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Serialising structs

The ability to serialiser basic types is fun and all, but it's not useful.

Naturally this means that the next step is to be able to serialise entire structs, which is actually somewhat useful. While the end result of this serialiser is going to be relatively simple, this series of posts should get you started with the knowledge you need to tailor it to your taste.

static foreach

Before we can start with structs there are a few features that need a dedicated explanation. One of these features being static foreach.

A static foreach is a special compile-time-only version of a normal foreach loop. Like all compile time constructs, it can only access data that exists at compile time.

A few things to note about static foreach are:

  • It does not create a scope

  • It is 'unrolled' at compile time

If you're confused about these points, please consider this code:

void main()
{
    import std.stdio : writeln;

    static foreach(number; [1, 2, 3, 4, 5])
    {
        writeln(number);
    }
}

When I say that a static foreach is 'unrolled' it means that the loop is executed during compliation, and that the compiler will essentially copy-paste its body for each iteration of the loop.

For example, the above example would unroll into the following code:

void main()
{
    import std.stdio : writeln;

    writeln(1);
    writeln(2);
    writeln(3);
    writeln(4);
    writeln(5);
}

Now, as I mentioned a static foreach won't create a scope, which can cause issues once we start using variables:

void main()
{
    import std.stdio : writeln;

    static foreach(number; [1, 2, 3])
    {
        int veryComplexEquation = number + number;
        writeln(veryComplextEquation);
    }
}

Unrolls to:

void main()
{
    import std.stdio : writeln;

    int veryComplexEquation = 1 + 1;
    writeln(veryComplextEquation);

    // Error: Redefining variable 'veryComplexEquation'
    int veryComplexEquation = 2 + 2;
    writeln(veryComplextEquation);

    // Error: Redefining variable 'veryComplexEquation'
    int veryComplexEquation = 3 + 3;
    writeln(veryComplextEquation);
}

As you can see because we don't create a scope, and we use a variable inside the static foreach, the variable we use is defined multiple times which causes a compiler error.

While in this case we could just define our variable outside the loop, this isn't always possible/clean to do so we will instead want to create a scope inside each unrolling of the static foreach.

This is blindingly easy, instead of using singular curly braces ({ and }), double them up instead ({{ and }}):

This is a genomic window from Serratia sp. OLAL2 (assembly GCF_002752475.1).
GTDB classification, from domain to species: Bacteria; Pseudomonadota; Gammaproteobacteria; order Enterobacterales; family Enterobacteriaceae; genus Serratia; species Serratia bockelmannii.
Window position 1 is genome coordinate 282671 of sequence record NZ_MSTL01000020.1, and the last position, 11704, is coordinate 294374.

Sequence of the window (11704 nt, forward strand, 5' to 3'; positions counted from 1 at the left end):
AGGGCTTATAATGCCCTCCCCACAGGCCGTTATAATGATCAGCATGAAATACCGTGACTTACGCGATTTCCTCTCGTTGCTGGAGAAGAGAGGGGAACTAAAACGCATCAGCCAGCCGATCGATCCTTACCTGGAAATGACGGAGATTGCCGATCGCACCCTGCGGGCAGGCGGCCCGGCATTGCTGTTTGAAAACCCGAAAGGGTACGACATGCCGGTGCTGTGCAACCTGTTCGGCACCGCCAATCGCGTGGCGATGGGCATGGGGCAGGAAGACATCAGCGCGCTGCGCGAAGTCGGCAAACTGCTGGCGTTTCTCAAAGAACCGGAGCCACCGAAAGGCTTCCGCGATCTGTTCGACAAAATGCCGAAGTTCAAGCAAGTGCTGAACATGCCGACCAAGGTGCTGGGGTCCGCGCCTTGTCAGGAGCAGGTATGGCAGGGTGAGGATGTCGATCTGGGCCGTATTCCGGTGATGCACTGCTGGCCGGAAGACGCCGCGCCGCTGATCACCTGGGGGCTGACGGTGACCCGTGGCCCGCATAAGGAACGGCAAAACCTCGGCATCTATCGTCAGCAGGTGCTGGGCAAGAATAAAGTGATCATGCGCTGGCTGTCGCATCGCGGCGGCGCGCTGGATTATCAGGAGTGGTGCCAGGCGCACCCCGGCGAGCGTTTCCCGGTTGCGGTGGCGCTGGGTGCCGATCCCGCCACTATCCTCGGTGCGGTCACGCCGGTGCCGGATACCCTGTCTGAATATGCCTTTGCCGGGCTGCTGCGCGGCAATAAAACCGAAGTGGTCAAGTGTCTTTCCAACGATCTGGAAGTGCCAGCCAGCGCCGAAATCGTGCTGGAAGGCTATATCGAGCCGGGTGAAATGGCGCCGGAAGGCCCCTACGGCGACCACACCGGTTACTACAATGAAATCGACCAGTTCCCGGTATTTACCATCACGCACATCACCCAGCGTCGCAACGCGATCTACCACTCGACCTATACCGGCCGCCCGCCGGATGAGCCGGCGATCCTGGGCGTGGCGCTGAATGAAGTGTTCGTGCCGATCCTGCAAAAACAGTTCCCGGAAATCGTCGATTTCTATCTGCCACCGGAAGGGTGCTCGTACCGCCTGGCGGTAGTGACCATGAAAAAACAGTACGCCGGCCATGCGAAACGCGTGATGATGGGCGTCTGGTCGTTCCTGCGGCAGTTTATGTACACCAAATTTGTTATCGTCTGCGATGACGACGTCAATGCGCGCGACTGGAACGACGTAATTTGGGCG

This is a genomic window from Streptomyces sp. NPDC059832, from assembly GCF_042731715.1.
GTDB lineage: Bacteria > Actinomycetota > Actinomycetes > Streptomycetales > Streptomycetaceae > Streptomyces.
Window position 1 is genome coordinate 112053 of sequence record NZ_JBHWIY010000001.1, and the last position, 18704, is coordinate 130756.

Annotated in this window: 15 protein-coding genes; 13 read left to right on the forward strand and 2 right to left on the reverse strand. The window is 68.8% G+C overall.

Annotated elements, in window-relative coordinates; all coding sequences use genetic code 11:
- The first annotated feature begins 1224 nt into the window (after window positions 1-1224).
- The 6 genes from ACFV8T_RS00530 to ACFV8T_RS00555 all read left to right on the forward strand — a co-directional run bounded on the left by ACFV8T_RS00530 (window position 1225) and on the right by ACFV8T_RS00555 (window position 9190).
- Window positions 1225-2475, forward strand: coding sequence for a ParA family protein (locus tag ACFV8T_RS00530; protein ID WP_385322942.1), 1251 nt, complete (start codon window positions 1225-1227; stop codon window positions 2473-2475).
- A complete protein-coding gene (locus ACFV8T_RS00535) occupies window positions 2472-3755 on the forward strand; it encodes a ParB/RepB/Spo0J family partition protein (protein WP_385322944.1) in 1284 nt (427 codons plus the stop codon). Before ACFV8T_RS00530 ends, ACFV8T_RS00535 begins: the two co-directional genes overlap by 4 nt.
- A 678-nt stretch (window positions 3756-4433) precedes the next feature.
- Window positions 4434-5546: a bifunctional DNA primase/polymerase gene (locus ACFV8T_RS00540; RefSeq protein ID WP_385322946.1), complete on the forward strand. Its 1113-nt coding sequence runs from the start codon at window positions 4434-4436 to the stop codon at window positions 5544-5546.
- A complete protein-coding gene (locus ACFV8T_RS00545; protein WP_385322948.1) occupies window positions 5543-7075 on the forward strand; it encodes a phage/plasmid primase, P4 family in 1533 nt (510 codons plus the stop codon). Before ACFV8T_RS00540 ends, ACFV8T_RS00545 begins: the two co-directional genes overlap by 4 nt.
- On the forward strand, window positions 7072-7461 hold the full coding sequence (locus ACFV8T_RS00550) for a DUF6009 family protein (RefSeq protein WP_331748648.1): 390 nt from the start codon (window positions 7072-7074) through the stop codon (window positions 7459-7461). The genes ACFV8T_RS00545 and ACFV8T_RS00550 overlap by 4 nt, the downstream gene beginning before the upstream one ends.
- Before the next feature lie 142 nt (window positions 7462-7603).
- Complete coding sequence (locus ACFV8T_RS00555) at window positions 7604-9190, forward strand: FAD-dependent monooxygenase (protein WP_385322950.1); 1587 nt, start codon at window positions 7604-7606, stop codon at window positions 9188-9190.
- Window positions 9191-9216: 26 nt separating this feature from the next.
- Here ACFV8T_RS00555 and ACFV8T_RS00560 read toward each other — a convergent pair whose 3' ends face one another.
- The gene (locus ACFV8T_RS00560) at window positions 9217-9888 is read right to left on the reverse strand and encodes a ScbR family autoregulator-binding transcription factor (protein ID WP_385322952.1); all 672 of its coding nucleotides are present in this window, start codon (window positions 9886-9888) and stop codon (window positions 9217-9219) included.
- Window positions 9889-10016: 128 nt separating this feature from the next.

void main()
{
    import std.stdio : writeln;

    static foreach(number; [1, 2, 3])
    {{
        int veryComplexEquation = number + number;
        writeln(veryComplextEquation);
    }}
}

Unrolls to:

void main()
{
    import std.stdio : writeln;

    {
        int veryComplexEquation = 1 + 1;
        writeln(veryComplextEquation);
    }

    {
        int veryComplexEquation = 2 + 2;
        writeln(veryComplextEquation);
    }

    {
        int veryComplexEquation = 3 + 3;
        writeln(veryComplextEquation);
    }
}

And that's basically all you need to do to create a scope. If it's not too clear how this is working, put the extra set of curly braces on their own lines, and it might make more sense. It's worth noting this is also how you can create a scope with static if.

aliases

An alias is similar to a typedef from the C/C++ world but instead of defining an entirely new type you, as the name suggests, create an alias to it instead. Aliases can be used with any symbol (e.g. functions), not just types.

struct SomeStruct
{
    int a;
}

alias SStruct = SomeStruct;

void main()
{
    // Since it's just an alias, we can do things like "set alias to original type",
    // because they're literally the same thing.
    SStruct a = SomeStruct(200);
}

Manifest constants and their ability to be templates

This often seems to confuse people at first, especially those coming from other languages.

A manifest constant can be seen as an immutable variable that exists only at compile time, and that any uses of it inside of runtime portions of the code will cause the constant to duplicate its value ('manifest') every time it is used.

Manifest constants are defined and used like a normal variable, except they are prefixed by enum.

enum float PI = 3.14;

// Alternatively, let the compiler figure out the type by omitting the type completely.
enum AGE = 200;

They are a very important and useful in template code as they effectively act as compile-time only variables, and are in fact one of the few ways to store values computed at compile time while still allowing things like static if the ability to access them.

Be warned that there are caveats to them when arrays are used, due to their nature of duplicating their value.

One very interesting feature of manifest constants is that they can actually be templates.

This allows for some interesting usages. For example, the templates we were using from std.traits are all templated enums, which means we could even implement our own versions of templates like isBoolean :

// I should note that std.traits.isBoolean does a bit more than this
// but that's besides the point.
enum myIsBoolean(T) = is(T == bool);

enum isStringABoolean  = myIsBoolean!string; // false